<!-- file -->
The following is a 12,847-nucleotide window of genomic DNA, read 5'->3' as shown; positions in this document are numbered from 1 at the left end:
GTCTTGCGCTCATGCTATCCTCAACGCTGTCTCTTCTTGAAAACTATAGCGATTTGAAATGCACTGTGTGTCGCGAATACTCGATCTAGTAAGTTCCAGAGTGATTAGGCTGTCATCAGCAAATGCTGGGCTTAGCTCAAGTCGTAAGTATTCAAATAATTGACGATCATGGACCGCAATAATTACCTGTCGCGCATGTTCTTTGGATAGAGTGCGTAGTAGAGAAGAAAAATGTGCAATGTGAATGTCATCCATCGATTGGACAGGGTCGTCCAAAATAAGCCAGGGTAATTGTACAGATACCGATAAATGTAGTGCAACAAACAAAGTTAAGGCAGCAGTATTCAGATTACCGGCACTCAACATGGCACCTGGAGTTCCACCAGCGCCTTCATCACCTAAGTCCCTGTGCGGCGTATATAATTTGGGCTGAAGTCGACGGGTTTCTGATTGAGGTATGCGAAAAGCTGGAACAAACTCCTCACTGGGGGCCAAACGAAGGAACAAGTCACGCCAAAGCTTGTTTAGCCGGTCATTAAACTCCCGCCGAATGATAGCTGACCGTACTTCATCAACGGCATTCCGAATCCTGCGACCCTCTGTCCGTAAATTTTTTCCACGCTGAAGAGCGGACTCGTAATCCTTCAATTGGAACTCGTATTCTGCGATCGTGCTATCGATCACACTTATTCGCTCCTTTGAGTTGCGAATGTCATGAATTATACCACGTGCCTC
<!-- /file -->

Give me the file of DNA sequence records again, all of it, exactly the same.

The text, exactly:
The following is a 12,847-nucleotide window of genomic DNA, read 5'->3' as shown; positions in this document are numbered from 1 at the left end:
GTCTTGCGCTCATGCTATCCTCAACGCTGTCTCTTCTTGAAAACTATAGCGATTTGAAATGCACTGTGTGTCGCGAATACTCGATCTAGTAAGTTCCAGAGTGATTAGGCTGTCATCAGCAAATGCTGGGCTTAGCTCAAGTCGTAAGTATTCAAATAATTGACGATCATGGACCGCAATAATTACCTGTCGCGCATGTTCTTTGGATAGAGTGCGTAGTAGAGAAGAAAAATGTGCAATGTGAATGTCATCCATCGATTGGACAGGGTCGTCCAAAATAAGCCAGGGTAATTGTACAGATACCGATAAATGTAGTGCAACAAACAAAGTTAAGGCAGCAGTATTCAGATTACCGGCACTCAACATGGCACCTGGAGTTCCACCAGCGCCTTCATCACCTAAGTCCCTGTGCGGCGTATATAATTTGGGCTGAAGTCGACGGGTTTCTGATTGAGGTATGCGAAAAGCTGGAACAAACTCCTCACTGGGGGCCAAACGAAGGAACAAGTCACGCCAAAGCTTGTTTAGCCGGTCATTAAACTCCCGCCGAATGATAGCTGACCGTACTTCATCAACGGCATTCCGAATCCTGCGACCCTCTGTCCGTAAATTTTTTCCACGCTGAAGAGCGGACTCGTAATCCTTCAATTGGAACTCGTATTCTGCGATCGTGCTATCGATCACACTTATTCGCTCCTTTGAGTTGCGAATGTCATGAATTATACCACGTGCCTC